The change of the nature of work with IoT


"Internet of Things".

The IoT describes a dynamic network of physical and and virtual objects that contain embedded technologies for communication, intelligent perception and interaction with their environment and interaction with their environment

The basic idea is the pervasiveness of a multitude of things, such as RFID chips, sensors and cell phones, which can be addressed individually.

addressable. These are capable of communicating autonomously with each other and working together to achieve a common goal.. As a result, the human factor

factor will increasingly take a back seat in the use of the Internet, while objects will move to the foreground. This far-reaching development will create revolutionary business models for

companies of all sizes in a wide range of industries. Among other things, it will create service-based business models so that, for example, machines can be organized.

One example is how machines can organize their own maintenance.

In order for companies to to shape their business models for the future, there needs to be clarity about the most important trends and developments within the Internet of Things.


Due to the advancing technology development and the changing services offered in the context of the IoT, almost all processes within the company and the business environment are subject to an increasing need for adaptation and change.

Knowledge of the current issues is therefore of existential importance for setting the course for the future.


Digitization and networking within a single facility or a group of machines have been around in production for a long time. With IoT Data and information are becoming "raw materials" from which potential for new business models is emerging. Production systems are not only intelligently networked within a production facility. A company's systems also communicate with systems of suppliers and customers in the production value chain, as well as in design and engineering (of product and production system) and in the service value chain (when product is in use). As a result, the systems can react to deviations independently and according to the situation throughout the production and service process.


The transformations of Industry 4.0, are happening in virtual space. A digital image of the physical world is being created. This is not only used to plan production processes, but also enables critical situations to be resolved quickly: Semi-finished products (production parts) are often not at the planned location in the specified quantity, machines do not have the planned runtime, production employees with the necessary qualifications for the workflow are not available, etc. As a result, plant or production managers often have to spend 80% of their working time trying to reconcile planning with the reality of day-to-day operations. There is a lack of real-time transparency.


It will also change industrial value creation through collaboration between humans and machines, but above all also machines among themselves. Comparable to social networks on the Internet, intelligent machines and production parts exchange information with each other and with people in order to organize themselves independently and jointly coordinate processes and deadlines. The goal is to achieve higher-level optimization: faster throughput times, higher quality and the best possible capacity utilization in production.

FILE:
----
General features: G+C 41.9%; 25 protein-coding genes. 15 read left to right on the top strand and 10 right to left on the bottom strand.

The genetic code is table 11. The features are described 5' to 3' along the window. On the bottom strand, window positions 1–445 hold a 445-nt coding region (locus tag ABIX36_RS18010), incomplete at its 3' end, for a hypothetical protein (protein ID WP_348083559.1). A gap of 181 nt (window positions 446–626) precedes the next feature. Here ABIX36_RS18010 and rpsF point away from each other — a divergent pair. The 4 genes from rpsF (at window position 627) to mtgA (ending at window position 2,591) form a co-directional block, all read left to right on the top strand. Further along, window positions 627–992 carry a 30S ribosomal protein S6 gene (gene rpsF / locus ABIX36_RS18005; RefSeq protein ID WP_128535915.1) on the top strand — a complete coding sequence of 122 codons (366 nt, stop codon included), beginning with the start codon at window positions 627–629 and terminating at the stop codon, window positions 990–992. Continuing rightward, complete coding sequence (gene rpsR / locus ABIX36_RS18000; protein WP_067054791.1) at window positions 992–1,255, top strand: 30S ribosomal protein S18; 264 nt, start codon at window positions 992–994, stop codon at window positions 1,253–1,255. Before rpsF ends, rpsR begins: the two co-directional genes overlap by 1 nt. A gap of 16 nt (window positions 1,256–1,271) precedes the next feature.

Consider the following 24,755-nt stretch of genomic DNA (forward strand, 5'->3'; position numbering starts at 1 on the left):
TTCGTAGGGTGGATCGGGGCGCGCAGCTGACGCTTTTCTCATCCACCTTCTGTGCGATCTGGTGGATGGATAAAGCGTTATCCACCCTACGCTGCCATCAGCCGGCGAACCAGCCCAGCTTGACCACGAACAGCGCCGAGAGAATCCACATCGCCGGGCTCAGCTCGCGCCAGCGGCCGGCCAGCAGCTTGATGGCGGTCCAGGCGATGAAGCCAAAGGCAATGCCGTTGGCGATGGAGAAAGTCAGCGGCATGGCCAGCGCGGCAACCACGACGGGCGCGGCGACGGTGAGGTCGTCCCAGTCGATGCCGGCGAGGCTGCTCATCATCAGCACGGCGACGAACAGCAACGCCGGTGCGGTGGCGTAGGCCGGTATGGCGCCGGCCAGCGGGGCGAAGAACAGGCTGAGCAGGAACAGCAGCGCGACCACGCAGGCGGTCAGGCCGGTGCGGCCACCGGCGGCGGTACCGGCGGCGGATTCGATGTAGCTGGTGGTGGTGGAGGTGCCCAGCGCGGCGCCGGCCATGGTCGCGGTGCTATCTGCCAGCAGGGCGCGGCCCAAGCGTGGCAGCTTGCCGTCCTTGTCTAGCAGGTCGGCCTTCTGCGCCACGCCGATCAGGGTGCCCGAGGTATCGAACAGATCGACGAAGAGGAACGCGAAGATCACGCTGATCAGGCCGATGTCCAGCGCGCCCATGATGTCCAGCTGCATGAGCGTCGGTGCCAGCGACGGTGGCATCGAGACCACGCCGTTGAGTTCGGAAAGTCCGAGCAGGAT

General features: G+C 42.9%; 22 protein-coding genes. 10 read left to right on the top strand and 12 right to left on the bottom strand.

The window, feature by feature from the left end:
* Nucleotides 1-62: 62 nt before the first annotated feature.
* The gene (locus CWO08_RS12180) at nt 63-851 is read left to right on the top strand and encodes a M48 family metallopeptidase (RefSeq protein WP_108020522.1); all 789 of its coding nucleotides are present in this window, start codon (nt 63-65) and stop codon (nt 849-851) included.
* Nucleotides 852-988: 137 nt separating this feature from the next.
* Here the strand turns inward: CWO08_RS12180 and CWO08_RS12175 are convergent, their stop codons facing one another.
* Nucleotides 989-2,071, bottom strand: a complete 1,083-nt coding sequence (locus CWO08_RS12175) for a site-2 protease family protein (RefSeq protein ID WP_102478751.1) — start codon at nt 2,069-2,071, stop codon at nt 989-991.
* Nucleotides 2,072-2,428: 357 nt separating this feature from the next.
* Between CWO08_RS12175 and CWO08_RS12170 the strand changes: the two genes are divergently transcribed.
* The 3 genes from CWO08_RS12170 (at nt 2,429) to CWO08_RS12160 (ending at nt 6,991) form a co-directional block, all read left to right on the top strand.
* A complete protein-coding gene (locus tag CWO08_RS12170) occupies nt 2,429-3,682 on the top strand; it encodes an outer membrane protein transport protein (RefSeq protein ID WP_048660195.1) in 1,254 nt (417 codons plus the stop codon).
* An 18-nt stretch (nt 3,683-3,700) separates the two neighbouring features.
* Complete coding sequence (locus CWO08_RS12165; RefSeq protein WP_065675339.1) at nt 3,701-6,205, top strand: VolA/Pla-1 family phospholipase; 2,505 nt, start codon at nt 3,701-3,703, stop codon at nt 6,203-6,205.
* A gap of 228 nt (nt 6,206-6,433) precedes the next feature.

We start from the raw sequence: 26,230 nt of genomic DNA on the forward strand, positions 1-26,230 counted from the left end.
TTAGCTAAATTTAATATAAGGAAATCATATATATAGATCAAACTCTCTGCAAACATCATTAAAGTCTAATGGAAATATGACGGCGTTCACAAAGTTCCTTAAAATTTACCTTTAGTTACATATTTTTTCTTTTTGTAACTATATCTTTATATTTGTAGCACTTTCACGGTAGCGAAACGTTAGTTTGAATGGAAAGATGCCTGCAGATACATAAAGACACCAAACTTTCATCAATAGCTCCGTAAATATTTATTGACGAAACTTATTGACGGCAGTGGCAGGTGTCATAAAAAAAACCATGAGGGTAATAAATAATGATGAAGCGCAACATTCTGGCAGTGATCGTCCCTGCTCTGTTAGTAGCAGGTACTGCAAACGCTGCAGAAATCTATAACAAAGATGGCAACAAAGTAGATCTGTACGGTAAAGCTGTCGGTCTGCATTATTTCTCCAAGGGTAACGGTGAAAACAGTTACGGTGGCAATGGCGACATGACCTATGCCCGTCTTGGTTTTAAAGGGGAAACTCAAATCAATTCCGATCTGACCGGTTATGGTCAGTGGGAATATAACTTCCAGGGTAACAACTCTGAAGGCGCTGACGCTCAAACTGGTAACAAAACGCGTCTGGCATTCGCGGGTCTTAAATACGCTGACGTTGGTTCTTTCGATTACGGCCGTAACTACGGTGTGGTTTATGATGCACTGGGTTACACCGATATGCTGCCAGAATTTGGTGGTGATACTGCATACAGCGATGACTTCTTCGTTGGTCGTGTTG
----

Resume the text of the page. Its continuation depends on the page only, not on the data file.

This development raises questions: Will we still have work in the future? What will it look like? How will it be distributed? One thing is certain: Industry 4.0 puts people back at the center of production. As the bearer of experience and decision-maker, he controls and monitors the production processes of the value chain. To a certain extent, humans will be replaced by robots, which will take over physically demanding or monotonous tasks. Alternatively, he receives assistance for mental work via so-called smart devices. With the help of data glasses, for example, the worker can "virtually" expand his view of the real factory. Such assistance systems can also be adapted to the individual capabilities and needs of the worker and offer the potential to integrate older people into working life for longer or to introduce inexperienced workers to demanding production processes.


With regard to the quality of work, the use of IoT technologies initially brings increasing qualification requirements for the operation of devices and systems.

Simple workplaces will be equipped with man-machine interfaces, which pose new challenges for existing employees. In pilot projects RFID in internal logistics, for example, show that handhelds for logistics control cannot be used without additional qualification efforts.

These are largely adaptive qualifications that have to be implemented as part of in-company training. In the medium term, however, job profiles and thus initial training will also change. The IoT will have to be integrated to a greater extent into a wide range of training courses (e.g. in the care sector).


However, the qualifications required will not only change in terms of specialist technical skills. Highly automated production processes require specific skills from the operating personnel. The control stations in the chemical industry already show how stressful the monitoring of highly automated production processes can be: In regular operation, the operating and maintenance personnel are left with a relatively monotonous monitoring activity, but in exceptional cases, workers have to react very quickly and in complex reaction.